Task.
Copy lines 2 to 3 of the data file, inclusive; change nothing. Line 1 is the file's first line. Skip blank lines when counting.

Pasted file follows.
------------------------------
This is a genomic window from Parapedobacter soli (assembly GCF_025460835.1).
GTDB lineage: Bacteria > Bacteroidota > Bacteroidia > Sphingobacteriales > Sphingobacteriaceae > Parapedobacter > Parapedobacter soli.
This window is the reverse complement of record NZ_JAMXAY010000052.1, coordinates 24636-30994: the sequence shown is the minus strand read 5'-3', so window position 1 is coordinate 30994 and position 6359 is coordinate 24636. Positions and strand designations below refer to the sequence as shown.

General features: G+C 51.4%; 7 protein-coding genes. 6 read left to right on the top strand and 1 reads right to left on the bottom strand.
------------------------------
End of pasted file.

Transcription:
GTDB lineage: Bacteria > Bacteroidota > Bacteroidia > Sphingobacteriales > Sphingobacteriaceae > Parapedobacter > Parapedobacter soli.
This window is the reverse complement of record NZ_JAMXAY010000052.1, coordinates 24636-30994: the sequence shown is the minus strand read 5'-3', so window position 1 is coordinate 30994 and position 6359 is coordinate 24636. Positions and strand designations below refer to the sequence as shown.